Scientists defeat hurdle to eradicating inactive multiple myeloma cells
Researchers at Virginia Commonwealth University Massey Cancer Center have developed a novel treatment strategy for multiple myeloma that delivers a deadly one-two blow to kill even the most inactive, or cytokinetically quiescent, cells. Because multiple myeloma can rest in a non-proliferative state for extended periods of time, this discovery may help to overcome a major hurdle to treating this fatal disease.
Researcher Steven Grant appointed to three major committees
VCU Massey Cancer Center researcher Steven Grant, M.D., was recently honored with appointments to three influential committees: one for the Alliance for Clinical Trials in Oncology (ACTION) and two for the American Association for Cancer Research (AACR). Shirley Carter Olsson and Sture Gordon Olsson Chair in Oncology Research, associate director for translational research and program co-leader of Developmental Therapeutics, Grant was selected for these positions based on his proven track record in translational research and expertise in biochemistry and pharmacology, respectively.
Researchers discover mechanism in brain cancer responsible for neuron death
Researchers from Virginia Commonwealth University Massey Cancer Center and the VCU Institute of Molecular Medicine have discovered a mechanism by which glioblastoma multiforme (GBM), the most common form of brain cancer, promotes the loss of function or death of neurons, a process known as neurodegeneration. The findings could lead to new therapies that suppress neurodegeneration caused by GBM and, potentially, a variety of other neurodegenerative diseases.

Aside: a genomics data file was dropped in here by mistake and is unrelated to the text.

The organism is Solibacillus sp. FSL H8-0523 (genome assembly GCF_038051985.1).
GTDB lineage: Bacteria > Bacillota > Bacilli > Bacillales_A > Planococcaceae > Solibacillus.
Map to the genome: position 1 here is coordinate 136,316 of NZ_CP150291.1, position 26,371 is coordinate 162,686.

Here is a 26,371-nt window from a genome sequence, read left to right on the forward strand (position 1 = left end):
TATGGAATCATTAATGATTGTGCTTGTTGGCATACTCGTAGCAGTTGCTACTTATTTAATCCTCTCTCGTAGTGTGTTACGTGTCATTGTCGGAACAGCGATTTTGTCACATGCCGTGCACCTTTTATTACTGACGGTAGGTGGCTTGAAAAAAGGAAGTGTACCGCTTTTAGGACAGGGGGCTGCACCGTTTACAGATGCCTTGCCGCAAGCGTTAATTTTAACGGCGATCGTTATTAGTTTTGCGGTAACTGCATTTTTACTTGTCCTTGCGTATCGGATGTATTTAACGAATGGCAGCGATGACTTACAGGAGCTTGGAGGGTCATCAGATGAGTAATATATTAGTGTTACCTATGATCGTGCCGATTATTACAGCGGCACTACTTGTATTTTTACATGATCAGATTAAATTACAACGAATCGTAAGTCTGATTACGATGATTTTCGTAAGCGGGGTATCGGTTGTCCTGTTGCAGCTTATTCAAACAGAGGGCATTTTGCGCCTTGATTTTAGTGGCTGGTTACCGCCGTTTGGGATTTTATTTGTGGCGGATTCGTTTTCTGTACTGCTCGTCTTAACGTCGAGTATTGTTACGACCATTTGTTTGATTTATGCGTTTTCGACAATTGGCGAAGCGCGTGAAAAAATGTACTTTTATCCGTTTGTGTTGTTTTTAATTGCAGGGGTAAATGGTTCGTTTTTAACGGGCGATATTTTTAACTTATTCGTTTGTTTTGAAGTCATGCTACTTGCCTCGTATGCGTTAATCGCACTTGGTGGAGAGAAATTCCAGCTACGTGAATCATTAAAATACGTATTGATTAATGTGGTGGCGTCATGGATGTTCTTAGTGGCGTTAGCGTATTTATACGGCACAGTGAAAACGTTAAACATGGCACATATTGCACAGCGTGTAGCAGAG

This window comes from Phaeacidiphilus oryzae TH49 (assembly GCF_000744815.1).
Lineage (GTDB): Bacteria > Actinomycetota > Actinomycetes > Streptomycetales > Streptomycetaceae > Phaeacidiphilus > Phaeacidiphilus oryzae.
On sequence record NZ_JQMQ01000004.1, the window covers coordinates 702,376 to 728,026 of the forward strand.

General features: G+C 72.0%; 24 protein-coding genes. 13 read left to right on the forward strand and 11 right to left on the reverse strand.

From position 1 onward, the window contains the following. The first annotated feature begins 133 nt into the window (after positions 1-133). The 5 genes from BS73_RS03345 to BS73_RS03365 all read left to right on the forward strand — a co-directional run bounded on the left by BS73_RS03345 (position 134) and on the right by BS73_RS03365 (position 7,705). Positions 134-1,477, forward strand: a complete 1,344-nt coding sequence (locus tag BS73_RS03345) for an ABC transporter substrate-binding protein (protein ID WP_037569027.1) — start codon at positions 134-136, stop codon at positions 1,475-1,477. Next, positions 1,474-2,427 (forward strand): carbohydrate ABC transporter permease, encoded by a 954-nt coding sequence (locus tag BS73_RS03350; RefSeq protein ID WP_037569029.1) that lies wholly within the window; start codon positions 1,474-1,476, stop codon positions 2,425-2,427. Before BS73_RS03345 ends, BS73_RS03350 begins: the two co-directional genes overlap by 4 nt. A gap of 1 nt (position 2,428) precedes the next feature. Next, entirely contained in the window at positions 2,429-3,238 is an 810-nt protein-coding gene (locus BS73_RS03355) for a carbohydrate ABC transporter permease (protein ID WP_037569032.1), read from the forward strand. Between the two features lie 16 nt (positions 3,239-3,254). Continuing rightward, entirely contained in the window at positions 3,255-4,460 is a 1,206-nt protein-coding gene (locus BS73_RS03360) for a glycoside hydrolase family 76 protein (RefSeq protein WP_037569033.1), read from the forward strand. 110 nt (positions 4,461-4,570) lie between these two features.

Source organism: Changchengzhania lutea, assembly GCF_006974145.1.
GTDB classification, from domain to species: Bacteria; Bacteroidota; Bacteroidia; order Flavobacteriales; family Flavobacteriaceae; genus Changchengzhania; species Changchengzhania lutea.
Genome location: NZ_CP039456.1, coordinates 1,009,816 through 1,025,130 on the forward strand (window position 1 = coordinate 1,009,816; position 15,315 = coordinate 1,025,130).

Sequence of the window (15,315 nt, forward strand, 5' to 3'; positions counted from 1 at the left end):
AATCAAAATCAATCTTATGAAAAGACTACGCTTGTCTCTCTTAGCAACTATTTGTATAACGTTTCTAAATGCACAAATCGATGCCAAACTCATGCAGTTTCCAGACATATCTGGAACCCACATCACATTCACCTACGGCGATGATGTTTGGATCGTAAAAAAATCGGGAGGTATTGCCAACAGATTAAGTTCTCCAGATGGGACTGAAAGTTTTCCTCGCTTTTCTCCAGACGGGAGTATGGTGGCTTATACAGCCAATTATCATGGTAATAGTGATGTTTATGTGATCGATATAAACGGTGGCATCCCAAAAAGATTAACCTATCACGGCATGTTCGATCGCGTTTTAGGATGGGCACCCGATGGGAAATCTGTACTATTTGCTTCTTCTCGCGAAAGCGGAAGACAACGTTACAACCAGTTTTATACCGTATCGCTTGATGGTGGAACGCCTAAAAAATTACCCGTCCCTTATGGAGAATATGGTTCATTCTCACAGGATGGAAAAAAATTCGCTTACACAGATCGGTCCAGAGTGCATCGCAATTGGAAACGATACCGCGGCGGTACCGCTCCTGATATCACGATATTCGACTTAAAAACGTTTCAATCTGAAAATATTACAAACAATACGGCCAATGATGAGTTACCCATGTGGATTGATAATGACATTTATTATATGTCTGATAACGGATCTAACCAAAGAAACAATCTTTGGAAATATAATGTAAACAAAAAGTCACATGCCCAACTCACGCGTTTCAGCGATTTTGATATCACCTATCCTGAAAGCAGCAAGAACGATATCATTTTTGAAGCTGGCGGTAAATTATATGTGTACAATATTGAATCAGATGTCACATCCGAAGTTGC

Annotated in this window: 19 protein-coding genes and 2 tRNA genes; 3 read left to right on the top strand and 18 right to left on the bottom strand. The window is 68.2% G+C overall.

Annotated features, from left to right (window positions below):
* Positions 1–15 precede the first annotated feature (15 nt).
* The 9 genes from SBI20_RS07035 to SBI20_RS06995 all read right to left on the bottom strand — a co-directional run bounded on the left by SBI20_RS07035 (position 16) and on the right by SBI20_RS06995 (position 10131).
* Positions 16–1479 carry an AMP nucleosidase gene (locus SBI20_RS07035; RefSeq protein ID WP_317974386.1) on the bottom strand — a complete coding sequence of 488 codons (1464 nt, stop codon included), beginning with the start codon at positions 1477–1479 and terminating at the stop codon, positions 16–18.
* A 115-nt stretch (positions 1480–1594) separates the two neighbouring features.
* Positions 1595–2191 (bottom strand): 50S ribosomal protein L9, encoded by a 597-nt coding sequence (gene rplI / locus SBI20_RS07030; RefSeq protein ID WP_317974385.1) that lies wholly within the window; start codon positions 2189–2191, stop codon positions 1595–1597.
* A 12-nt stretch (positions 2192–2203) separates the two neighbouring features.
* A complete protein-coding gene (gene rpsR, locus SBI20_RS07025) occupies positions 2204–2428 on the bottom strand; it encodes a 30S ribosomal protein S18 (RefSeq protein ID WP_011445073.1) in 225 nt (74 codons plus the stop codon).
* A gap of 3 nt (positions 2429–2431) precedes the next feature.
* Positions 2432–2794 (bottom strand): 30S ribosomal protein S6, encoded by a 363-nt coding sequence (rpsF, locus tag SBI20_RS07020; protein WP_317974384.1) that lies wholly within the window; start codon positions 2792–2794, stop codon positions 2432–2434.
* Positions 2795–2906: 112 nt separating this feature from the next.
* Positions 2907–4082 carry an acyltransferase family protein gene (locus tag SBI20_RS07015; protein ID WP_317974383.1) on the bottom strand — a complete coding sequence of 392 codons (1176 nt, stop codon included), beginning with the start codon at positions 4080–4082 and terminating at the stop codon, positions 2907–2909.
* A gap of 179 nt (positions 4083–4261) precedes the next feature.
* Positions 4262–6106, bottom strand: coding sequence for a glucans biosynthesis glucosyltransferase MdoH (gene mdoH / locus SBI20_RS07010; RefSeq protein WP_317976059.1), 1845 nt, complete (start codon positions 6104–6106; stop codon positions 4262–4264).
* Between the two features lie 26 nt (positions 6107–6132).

VCU Massey Cancer Center researchers overcome barrier to cancer immunotherapy
In lab studies, researchers at Virginia Commonwealth University Massey Cancer Center have effectively reprogrammed cells of the innate and adaptive immune system to overcome a key cancer defense mechanism and develop long-lasting memory to reject breast cancer cells and guard against tumor relapse. Reported in the Journal of Immunology and led by Masoud Manjili, D.V.M., Ph.D., assistant professor of microbiology and immunology at VCU Massey, the study discovered a way to improve adoptive cellular therapy ACT for breast cancer.
Key function of mutation in hereditary breast and ovarian cancer gene discovered
It is widely known that mutations in the breast cancer susceptibility 1 (BRCA1) gene significantly increase the chance of developing breast and ovarian cancers, but the mechanisms at play are not fully understood. Now, researchers at Virginia Commonwealth University Massey Cancer Center have shown that certain BRCA1 mutations result in excessive, uncontrolled DNA repair, which challenges the prior assumption that mutations in BRCA1 only contribute to breast cancer through a reduction in function.